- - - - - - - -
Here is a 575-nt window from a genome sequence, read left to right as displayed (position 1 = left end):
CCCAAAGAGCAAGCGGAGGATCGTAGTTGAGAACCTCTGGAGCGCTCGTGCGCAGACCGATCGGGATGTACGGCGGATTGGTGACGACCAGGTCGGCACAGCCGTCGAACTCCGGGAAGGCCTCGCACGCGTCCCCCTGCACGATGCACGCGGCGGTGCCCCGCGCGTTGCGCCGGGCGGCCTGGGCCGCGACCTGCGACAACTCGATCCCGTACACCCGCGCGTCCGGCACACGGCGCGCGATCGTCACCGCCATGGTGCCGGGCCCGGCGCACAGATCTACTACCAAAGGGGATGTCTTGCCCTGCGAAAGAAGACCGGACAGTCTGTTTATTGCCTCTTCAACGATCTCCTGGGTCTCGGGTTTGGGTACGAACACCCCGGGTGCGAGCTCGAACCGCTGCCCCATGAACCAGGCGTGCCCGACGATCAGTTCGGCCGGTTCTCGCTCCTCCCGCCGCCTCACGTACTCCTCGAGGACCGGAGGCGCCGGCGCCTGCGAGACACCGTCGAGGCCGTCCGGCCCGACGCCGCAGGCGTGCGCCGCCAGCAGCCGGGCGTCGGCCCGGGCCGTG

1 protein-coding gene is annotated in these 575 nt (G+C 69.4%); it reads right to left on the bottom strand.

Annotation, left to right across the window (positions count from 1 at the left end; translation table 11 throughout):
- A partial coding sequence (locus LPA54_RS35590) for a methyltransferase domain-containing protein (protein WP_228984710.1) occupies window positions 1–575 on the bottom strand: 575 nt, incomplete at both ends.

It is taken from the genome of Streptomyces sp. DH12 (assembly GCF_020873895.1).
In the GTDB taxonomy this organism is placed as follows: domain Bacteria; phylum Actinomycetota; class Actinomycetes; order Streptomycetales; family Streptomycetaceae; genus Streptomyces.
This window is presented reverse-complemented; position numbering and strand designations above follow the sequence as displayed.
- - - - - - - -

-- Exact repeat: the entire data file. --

Here is a 575-nt window from a genome sequence, read left to right as displayed (position 1 = left end):
CCCAAAGAGCAAGCGGAGGATCGTAGTTGAGAACCTCTGGAGCGCTCGTGCGCAGACCGATCGGGATGTACGGCGGATTGGTGACGACCAGGTCGGCACAGCCGTCGAACTCCGGGAAGGCCTCGCACGCGTCCCCCTGCACGATGCACGCGGCGGTGCCCCGCGCGTTGCGCCGGGCGGCCTGGGCCGCGACCTGCGACAACTCGATCCCGTACACCCGCGCGTCCGGCACACGGCGCGCGATCGTCACCGCCATGGTGCCGGGCCCGGCGCACAGATCTACTACCAAAGGGGATGTCTTGCCCTGCGAAAGAAGACCGGACAGTCTGTTTATTGCCTCTTCAACGATCTCCTGGGTCTCGGGTTTGGGTACGAACACCCCGGGTGCGAGCTCGAACCGCTGCCCCATGAACCAGGCGTGCCCGACGATCAGTTCGGCCGGTTCTCGCTCCTCCCGCCGCCTCACGTACTCCTCGAGGACCGGAGGCGCCGGCGCCTGCGAGACACCGTCGAGGCCGTCCGGCCCGACGCCGCAGGCGTGCGCCGCCAGCAGCCGGGCGTCGGCCCGGGCCGTG

1 protein-coding gene is annotated in these 575 nt (G+C 69.4%); it reads right to left on the bottom strand.

Annotation, left to right across the window (positions count from 1 at the left end; translation table 11 throughout):
- A partial coding sequence (locus LPA54_RS35590) for a methyltransferase domain-containing protein (protein WP_228984710.1) occupies window positions 1–575 on the bottom strand: 575 nt, incomplete at both ends.

It is taken from the genome of Streptomyces sp. DH12 (assembly GCF_020873895.1).
In the GTDB taxonomy this organism is placed as follows: domain Bacteria; phylum Actinomycetota; class Actinomycetes; order Streptomycetales; family Streptomycetaceae; genus Streptomyces.
This window is presented reverse-complemented; position numbering and strand designations above follow the sequence as displayed.